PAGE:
If this were another kind of war, a conventional war in which two armies faced off along set lines, things might be different. A fight like that is easier to understand, easier to wrap your head around, than complicated counterinsurgency campaigns like the ones in Iraq and Afghanistan which involve ancient cultural and tribal equations. But understanding what the military has taken to calling the “human terrain” is what these new wars are all about, and it’s this aspect of the fight that the mainstream media is doing a scattershot job in explaining to the American people.
This raises the question: Does the public care about these stories?
A recent study by the Project for Excellence in Journalism found that the percentage of news stories devoted to the war has declined since last year, dropping from an average of 15 percent of stories in print and on television in July 2007 to a paltry 3 percent in February. A new Pew survey found that, among those polled, “Iraq was the public’s most closely followed news story in all but five weeks during the first half of 2007,” but “has not been the public’s top weekly story since mid-October.” What’s more, in yet another Pew study concerning news coverage between March 10-16, only 8 percent of those polled named Iraq as the story they’re most closely following, coming in behind the 2008 presidential campaign, the former New York Governor Eliot Spitzer scandal, and the economic crisis. All this means that as much as the press has pulled back from covering the war, the public—the vast majority of which is disconnected from any direct involvement in the war effort—has simply tuned out.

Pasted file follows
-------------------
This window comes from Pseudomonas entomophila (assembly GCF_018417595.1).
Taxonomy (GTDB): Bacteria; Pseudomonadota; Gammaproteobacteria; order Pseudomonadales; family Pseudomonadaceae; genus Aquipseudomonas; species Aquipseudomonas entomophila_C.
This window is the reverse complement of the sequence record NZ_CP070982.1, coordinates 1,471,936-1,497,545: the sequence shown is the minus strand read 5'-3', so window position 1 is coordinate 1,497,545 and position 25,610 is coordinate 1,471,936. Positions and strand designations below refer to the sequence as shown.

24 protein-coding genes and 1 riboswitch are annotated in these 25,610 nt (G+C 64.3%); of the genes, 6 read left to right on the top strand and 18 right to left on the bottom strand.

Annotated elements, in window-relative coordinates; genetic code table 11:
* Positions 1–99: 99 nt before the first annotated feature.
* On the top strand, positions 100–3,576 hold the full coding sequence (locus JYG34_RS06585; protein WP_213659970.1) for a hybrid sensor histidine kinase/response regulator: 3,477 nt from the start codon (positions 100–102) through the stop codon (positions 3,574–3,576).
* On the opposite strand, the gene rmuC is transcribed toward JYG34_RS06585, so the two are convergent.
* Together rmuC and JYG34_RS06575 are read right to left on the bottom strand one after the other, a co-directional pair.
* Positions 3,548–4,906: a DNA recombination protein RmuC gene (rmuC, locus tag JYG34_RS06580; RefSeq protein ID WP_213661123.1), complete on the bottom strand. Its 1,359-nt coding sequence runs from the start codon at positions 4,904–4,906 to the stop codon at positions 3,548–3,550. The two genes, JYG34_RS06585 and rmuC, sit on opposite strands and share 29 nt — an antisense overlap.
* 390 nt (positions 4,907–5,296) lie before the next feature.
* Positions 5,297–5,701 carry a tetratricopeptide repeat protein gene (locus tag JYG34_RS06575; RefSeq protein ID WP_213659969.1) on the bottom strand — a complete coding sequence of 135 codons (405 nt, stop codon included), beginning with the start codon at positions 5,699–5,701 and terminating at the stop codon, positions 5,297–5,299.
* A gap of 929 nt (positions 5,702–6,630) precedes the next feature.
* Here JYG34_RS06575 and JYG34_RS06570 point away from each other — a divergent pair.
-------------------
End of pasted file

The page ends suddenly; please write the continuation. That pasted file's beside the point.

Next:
Another question that several soldiers asked was how much education I had to have to be a journalist—most thought you must need a couple of graduate degrees. I’m afraid I burst the bubble of all J-school grads out there when I told them that you don’t need anything except an enormous curiosity, the desire to understand things and explain them. Degrees can’t give you that. The young soldier in Tarmiya who commented on how much I must be making told me that he was writing a novel based on his experiences in Iraq, and asked me how you go about becoming a journalist. I told him to start a blog and write about what he does every day, or get someone back home to contact the editor of his local paper in Georgia, and see if he could write a story a day in the life of a soldier in Iraq. I could tell that actually publishing something in a newspaper seemed incomprehensible to him, and he just kind of shrugged it off, but I hope he does it. Even if only a few hundred people read the story, it’s his story to tell, and it’s important for people to hear it.
The assumptions about how much reporters must earn, and how much education we must have, points to something else: despite all the hype over “citizen journalists” and how the floodgates of access to the public discourse have been opened to anyone with an Internet connection, reporting, writing, and publishing remain something alien to most Americans. I’m not saying that more reporters embedding with infantry units in the thick of the fight will change this—it won’t. I’m simply saying that by getting out there and telling the everyday stories of our soldiers, and just as important, the stories of the Iraqis they come in contact with, we might begin to change the perception that reporters as elite, out of touch with so-called average Americans.
On my way home, I spent a couple of days at Ali al Salem air base in Kuwait, where I had the chance to talk to several more soldiers, either going to Iraq or coming home. One night, I fell into conversation with a soldier headed back to Iraq after going home for R&R. He asked what I did, and I told him. When he was walking away, he turned and said, “Thanks for coming out here to tell our story.” I thanked him for serving, and was left with the thought that reporters shouldn’t have to be thanked for merely doing their job.